IT sector valuations are still relatively attractive, and earnings growth visibility remains for the sector, which will aid in the short to medium term, Sampath Reddy, Chief Investment Officer, Bajaj Allianz Life Insurance Company, said in an interview with Moneycontrol’s Kshitij Anand.
Q: Do you think the current momentum will continue until elections?
A: It is difficult to say what will be the impact of upcoming elections on markets in the very short term, but what we have observed is that elections impact is more transient in nature, and may cause volatility in the short term.
Over the long term, markets are more guided by fundamental factors, like corporate earnings growth, which will be the major determinant for market returns.
The recent market rally has been led by multiple factors. Firstly, with the correction in broader markets, valuations have become more reasonable, compared to a year back, providing some attractive bottom-up opportunities.
Earnings growth is recovering gradually, and we expect it to accelerate in FY20, and probably the markets are starting to factor that in.
Recently, major central banks such as the US Fed and ECB have been quite dovish in their statements, which is beneficial for emerging market (including India) flows, yields, and currencies.
Q: Do you think it is time to spot some beaten down stocks in the broader market?
A: Yes, after the significant correction in the small and mid-cap segment over the past year or so, valuations have become reasonable, and the premium of small and midcaps compared to largecaps has come down significantly.
Although we still continue to be more positive on largecaps from a risk-reward perspective, some attractive bottom-up opportunities have emerged in the mid-cap segment, and we suggest some allocation to long-term investors.
Through our investment communication, we had advised some allocation to midcaps in late October 2018, and recently again in 2019, after the correction seen in the past couple of months.
Q: How do you see the market moving in the long term?
A: We feel that over the long term, markets will track corporate earnings growth, which along with GDP growth, is expected to pick-up.
Yes, the market cycle has lasted long, but there have been intermittent corrections that we have seen in 2011 and 2018 (particularly in broader markets).
So a slower bull market is better than very heady returns in a short span of time, which can create some froth in the market.
The midcap index returns divergence from the headline largecap index returns have also reduced, with the significant correction seen in the former over the past year or so.
Q: Two beaten-down sectors in the recent past are finding their footing back on D-Street—PSU banks and metals. What are your views?
A: PSU banks have seen some recovery, on the back of expected turnaround of the NPA cycle. The Insolvency & Bankruptcy Code (IBC) has been a major reform.
Also, with the recapitalization of PSU banks by the government, some of them are starting to come out of the Prompt Corrective Action (PCA) framework, which will help to aid credit growth.
However, we are still more positive on private banks and feel that they will continue to garner more market share over the medium to long term.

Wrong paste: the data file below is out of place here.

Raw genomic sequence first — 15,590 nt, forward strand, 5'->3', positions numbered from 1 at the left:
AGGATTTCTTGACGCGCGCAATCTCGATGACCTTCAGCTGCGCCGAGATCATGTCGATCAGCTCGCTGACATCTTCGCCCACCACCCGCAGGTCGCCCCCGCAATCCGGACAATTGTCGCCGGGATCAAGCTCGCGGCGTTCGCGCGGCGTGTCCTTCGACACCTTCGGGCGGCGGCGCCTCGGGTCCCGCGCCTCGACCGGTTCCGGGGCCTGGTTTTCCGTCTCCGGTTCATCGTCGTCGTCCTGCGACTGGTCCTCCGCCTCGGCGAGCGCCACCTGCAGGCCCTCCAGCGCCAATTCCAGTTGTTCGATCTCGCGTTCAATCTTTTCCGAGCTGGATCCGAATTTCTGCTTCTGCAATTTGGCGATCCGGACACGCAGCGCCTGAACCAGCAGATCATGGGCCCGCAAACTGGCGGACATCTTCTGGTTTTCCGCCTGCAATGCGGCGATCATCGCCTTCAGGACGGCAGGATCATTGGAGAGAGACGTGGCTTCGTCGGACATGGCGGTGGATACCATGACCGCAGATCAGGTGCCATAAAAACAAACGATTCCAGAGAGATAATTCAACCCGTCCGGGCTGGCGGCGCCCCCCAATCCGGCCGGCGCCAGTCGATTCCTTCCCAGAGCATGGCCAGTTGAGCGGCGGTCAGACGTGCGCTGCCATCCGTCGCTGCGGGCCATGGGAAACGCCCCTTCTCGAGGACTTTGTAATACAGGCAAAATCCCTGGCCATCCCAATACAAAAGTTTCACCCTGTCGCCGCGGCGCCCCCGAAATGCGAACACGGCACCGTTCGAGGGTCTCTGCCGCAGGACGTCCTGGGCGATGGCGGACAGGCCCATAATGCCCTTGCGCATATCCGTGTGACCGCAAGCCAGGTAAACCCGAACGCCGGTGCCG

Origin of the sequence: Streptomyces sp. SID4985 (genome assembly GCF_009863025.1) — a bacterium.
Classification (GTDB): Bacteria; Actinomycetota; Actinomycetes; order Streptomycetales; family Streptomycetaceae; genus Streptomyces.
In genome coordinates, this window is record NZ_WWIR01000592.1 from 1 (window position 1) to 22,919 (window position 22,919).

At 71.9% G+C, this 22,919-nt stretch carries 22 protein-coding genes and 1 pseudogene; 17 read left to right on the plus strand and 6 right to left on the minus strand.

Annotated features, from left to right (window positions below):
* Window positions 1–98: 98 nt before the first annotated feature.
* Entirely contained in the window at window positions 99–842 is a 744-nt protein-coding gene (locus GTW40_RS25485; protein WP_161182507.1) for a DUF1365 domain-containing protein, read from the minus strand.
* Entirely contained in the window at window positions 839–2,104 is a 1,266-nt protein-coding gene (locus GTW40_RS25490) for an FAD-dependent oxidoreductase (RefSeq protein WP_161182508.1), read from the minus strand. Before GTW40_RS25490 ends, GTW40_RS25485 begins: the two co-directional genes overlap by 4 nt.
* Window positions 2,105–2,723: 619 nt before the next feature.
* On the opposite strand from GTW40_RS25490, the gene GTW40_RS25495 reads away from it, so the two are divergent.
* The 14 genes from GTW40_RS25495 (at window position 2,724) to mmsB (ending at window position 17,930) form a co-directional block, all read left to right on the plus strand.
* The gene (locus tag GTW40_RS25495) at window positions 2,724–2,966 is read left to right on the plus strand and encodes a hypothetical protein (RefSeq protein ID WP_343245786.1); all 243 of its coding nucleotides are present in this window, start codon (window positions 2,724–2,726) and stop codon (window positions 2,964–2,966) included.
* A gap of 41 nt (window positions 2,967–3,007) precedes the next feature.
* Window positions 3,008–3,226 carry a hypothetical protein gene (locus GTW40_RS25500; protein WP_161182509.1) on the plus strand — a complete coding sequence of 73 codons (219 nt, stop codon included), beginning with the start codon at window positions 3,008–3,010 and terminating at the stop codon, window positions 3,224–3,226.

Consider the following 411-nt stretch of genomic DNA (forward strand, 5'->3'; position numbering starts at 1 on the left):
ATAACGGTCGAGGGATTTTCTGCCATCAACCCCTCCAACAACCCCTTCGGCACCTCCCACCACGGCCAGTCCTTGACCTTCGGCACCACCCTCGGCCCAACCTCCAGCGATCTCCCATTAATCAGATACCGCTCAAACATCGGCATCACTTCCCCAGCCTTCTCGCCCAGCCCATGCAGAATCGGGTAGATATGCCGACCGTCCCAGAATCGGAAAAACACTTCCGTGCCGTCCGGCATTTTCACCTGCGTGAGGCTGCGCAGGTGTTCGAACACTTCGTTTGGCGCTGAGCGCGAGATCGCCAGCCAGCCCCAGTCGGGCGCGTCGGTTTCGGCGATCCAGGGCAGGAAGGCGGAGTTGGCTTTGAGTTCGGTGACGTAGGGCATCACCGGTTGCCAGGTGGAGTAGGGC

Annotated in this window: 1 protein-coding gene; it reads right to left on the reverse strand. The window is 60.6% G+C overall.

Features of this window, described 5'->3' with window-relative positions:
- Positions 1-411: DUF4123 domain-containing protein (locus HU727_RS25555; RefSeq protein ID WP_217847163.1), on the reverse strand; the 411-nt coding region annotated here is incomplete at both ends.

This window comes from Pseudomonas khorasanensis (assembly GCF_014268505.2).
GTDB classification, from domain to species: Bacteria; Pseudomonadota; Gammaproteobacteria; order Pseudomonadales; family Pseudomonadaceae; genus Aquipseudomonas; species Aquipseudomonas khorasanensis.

Commodity prices fell near 2018 end, due to rising concerns on US-China trade war and a potential slowdown in global economic growth. This led to a fall in metal stock prices.
In the recent past, there had been some positive commentary on the US-China trade deal. But the concerns on the global economic growth still stays.
Some of the metal stocks are trading below replacement value, and if the concerns mentioned earlier ease, the outlook for the sector would be favourable.
Q: What are your expectations from the rupee, and in turn pharma and IT sectors that are generally affected by any movement in the currency?
A: The rupee has benefited over the past few months due to correction in crude oil prices from 2018 highs, some recovery in foreign equity flows, dovish statements of major central banks, and a relatively stronger economic growth outlook for India.
We think that the rupee will largely remain stable unless some major global risk aversion event happens.
IT sector valuations are still relatively attractive, and earnings growth visibility remains for the sector, which will aid in the short to medium term.
The sector has been a major outperformer over the last year on a comparative basis, which could be a challenge in a scenario of appreciating currency. The return of cash to shareholders through buyback is an additional positive for the sector.
We feel that the pharma sector may have bottomed due to declining USFDA-related regulatory issues, stabilisation in US base business, and the domestic business is expected to start reporting double-digit growth after temporary setback (due to GST and demonetization). If rupee stays at current levels, then we don’t see much impact on earnings.
Q: Fears of global growth has again resurfaced especially after ECB decision as well as OECD report. Should investors be worried?
A: Yes, there has been some downgrade in global growth forecast for 2019 recently from international agencies like IMF, etc. and the same is being reflected in the dovish commentary of some of the major central banks.
India’s growth is expected to pick up in 2019-2020, and it is favourably positioned as one of the fastest growing major economies in these years.
However, an eye needs to be kept on global risk appetite, and the magnitude of the global growth slowdown, as the year progresses.Disclaimer
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